When to put a toddler in a bed: the five signs that your kid is ready, by the sleep experts

When to put a toddler in a bed is a question posed by many parents

When to put a toddler in a bed illustrated by toddler climbing out of the cot
(Image credit: Getty Images / Future)

Knowing when to put a toddler in a bed can feel tricky, and perhaps daunting for some parents, especially if sleep has been an issue and there are concerns about how the change will affect nighttimes.

Knowing your child is safe and secure asleep in a cot is very comforting so it’s natural to worry when the time comes for the cot bed to be replaced. You might have visions of your toddler getting out and wandering around the house at night, falling down the stairs - trust us when we say you are not alone with these fears. Or you might be worried about them refusing to stay in the bed which could lead to frustrating bedtimes, disrupted sleep for the whole family and you wondering how on earth you now get this baby to sleep.

Parenting specialist Kirsty Ketley tells us how most children move into a bed by the time they are three. Obviously, every child is different and some families may need to move a child earlier if a new baby is coming along who needs the cot. Luckily there’s a vast selection of beds. You can choose from floor beds, single beds, or even bunk beds. Choosing the right bed together can help make the transition fun and exciting for your child, even if you’re feeling a bit apprehensive.

We spoke to sleep experts to find out which signs you need to look for before making the decision. 

Headshot of parenting expert Kirsty Ketley
Kirsty Ketley

Kirsty is a qualified early years practitioner and parenting consultant with a wealth of knowledge and experience from over 22 years of working with families and children from birth to the teenage years. Kirsty uses her vast experience as a professional to consult in all areas of parenting. Kirsty is mum to Ella, 9, and Leo, 5.

 When to put a toddler in a bed - The 5 signs 

As with all developmental phases, your toddler might be ready for a big bed at a completely different time from your friends’ children. Child development specialist Fiona Star-Stone, author of Wide Awake Baby Club, says signs that your child is ready for the transition include climbing out of their cot, not settling as well as they used to, or getting upset at bedtime.

1. They've become more active in the cot

If you’ve noticed a change in your child’s sleeping pattern or they seem unsettled at night or during their naps, it could be a sign that they’ve outgrown their cot. Once your child can walk and talk, their cot may start to be seen as more of a place to play than to sleep. They might start shouting at you from it if they can’t climb out by themselves, or they might enjoy jumping up and down - instead of lying down.

These are all signs it’s time for the cot to be retired and a new bed to move into its place. Fiona tells us that a new bed can still bring disruption but this is usually short-lived if you keep your routine and give lots of reassurance. “If you feel frustrated about constant bedtime escapes, remind yourself it’s all new and gently walking them back to bed reminding them ‘it’s bedtime’ will set a reminder that nothing is changing at bedtime other than the bed,” she says.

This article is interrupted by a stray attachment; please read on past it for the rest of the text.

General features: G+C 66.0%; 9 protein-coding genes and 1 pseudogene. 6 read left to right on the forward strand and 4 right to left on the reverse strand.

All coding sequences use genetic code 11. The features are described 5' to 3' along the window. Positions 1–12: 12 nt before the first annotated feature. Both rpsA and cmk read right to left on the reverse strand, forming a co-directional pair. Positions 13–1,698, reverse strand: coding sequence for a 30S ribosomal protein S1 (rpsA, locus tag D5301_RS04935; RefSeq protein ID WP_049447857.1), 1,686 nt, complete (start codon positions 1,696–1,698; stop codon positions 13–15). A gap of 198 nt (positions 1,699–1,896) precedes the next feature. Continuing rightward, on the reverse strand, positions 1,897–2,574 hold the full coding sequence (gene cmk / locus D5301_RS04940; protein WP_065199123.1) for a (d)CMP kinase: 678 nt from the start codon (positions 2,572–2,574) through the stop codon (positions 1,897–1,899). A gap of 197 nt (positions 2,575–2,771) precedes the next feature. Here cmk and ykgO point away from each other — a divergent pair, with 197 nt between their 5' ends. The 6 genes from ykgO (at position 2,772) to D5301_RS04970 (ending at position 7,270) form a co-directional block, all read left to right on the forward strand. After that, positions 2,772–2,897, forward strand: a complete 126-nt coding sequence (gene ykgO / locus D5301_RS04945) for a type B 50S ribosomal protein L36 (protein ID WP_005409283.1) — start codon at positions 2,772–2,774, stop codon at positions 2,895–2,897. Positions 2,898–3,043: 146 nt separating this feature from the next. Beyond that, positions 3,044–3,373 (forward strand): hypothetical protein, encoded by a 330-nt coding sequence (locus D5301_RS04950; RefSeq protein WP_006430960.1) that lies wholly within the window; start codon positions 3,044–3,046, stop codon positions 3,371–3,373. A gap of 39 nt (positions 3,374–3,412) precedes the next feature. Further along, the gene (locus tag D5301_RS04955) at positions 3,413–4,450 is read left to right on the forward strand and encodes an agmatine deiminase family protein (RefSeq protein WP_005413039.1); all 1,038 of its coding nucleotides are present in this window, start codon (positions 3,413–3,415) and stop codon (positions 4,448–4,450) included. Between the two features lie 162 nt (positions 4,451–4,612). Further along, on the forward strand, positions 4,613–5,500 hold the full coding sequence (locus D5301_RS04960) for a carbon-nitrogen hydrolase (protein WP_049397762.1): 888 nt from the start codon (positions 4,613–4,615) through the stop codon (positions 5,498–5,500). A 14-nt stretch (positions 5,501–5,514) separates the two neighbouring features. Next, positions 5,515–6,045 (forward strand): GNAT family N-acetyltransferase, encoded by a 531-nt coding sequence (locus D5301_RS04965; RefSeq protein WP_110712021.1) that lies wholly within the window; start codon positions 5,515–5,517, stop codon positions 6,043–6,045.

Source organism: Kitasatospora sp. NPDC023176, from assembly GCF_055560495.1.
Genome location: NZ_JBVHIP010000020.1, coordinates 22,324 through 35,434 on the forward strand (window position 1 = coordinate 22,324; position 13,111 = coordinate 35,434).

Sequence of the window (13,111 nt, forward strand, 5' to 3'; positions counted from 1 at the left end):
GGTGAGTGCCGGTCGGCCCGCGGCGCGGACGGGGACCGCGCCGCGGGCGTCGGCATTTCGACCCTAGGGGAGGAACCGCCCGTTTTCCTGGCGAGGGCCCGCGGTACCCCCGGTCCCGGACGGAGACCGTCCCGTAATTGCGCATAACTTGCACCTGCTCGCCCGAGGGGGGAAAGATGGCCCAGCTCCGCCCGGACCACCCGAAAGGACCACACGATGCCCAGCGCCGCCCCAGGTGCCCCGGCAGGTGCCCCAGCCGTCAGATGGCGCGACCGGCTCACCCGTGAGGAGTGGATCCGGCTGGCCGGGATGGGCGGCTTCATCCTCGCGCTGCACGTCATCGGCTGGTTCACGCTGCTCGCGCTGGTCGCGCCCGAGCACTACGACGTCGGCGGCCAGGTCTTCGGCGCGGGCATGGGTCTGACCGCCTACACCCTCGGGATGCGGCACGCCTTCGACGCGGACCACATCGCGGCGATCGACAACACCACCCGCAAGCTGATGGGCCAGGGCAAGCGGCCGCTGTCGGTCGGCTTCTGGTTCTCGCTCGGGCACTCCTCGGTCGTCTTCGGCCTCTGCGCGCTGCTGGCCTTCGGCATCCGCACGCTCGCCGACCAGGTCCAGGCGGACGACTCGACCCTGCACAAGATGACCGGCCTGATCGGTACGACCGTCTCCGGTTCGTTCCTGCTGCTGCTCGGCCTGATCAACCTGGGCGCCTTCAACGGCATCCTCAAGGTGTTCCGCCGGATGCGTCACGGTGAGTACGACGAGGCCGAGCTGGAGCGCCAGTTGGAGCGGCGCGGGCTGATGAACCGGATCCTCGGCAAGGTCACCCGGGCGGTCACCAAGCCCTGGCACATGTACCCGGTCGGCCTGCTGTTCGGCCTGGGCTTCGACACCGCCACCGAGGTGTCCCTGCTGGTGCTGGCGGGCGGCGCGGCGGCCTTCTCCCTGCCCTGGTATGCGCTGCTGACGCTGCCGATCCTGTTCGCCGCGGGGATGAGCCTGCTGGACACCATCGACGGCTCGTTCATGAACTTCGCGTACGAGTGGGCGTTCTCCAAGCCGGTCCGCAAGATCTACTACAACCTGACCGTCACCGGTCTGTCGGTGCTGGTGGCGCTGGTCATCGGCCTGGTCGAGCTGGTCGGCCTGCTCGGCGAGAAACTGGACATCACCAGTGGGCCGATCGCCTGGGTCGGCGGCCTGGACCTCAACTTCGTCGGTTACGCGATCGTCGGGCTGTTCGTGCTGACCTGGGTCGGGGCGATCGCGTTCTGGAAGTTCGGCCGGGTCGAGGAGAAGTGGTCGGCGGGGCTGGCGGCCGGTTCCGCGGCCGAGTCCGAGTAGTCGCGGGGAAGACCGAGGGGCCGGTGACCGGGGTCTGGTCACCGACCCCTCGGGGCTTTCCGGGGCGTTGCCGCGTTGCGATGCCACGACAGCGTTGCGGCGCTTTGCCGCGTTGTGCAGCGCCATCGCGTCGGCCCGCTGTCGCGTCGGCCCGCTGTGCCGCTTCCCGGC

When to put a toddler in a bed illustrated by Woman smiling at camera
Fiona Star-Stone

Fi is a qualified parenting expert with 30 years working with children and families. Her qualifications include a Degree in Childhood and Youth studies, an NNEB in Nursery nursing, and a Diploma in Childhood studies.

2. They try to climb out of their cot

It can be a real shock when your baby starts trying to climb out of their cot. They may not even be able to walk yet but if they can pull themselves up to standing, they might also be able to start lifting their own body weight.

Most cots and cot beds have a number of different levels the mattress can be lowered to as your child grows. If you’ve reached the bottom level and you feel nervous about your toddler still being able to climb out, then it’s probably time for you to look at either taking one side of the bed off - or swapping to a bigger bed. 

Sarah Patel, sleep expert and founder of Teach to Sleep, says: “If they don't seem developmentally ready for a toddler bed, a floor bed can be a great option.” And author Zoe Ayre agrees - she tells us how a floor bed was a great solution for her family when her baby wasn’t happy in her cot. Zoe, who wrote the children’s book I Will Always Help You To Sleep, says: “I introduced a king-size bed with the legs cut off like a floor bed. We did this at around 18 months. Best decision ever. Once I put the king-size bed in her room she loved having her own room and space, and it meant I could still easily transfer her asleep.”

Image of woman holding a cup and smiling at camera
Sarah Patel

Sarah is a certified sleep consultant for babies and young children, she also has a PGCE in Primary Education, a BSC in Cognitive Science, and an MA in Education. Sarah is passionate about empowering and supporting parents to get more sleep without leaving little ones to cry themselves to sleep. She believes that there are much stronger, more nurturing ways to teach our children to learn to fall asleep feeling safe and secure. 

3. They have actually climbed out of their cot

Hearing a thud in the middle of the night is the stuff of nightmares for most parents and it’s a clear sign that it’s time to switch things up in your child’s bedroom. While injuries from climbing out of a cot are thankfully rare, climbing out is not something you want to happen regularly. Taking the side off is a great start, and you can use a bed guard to stop them from falling onto the floor.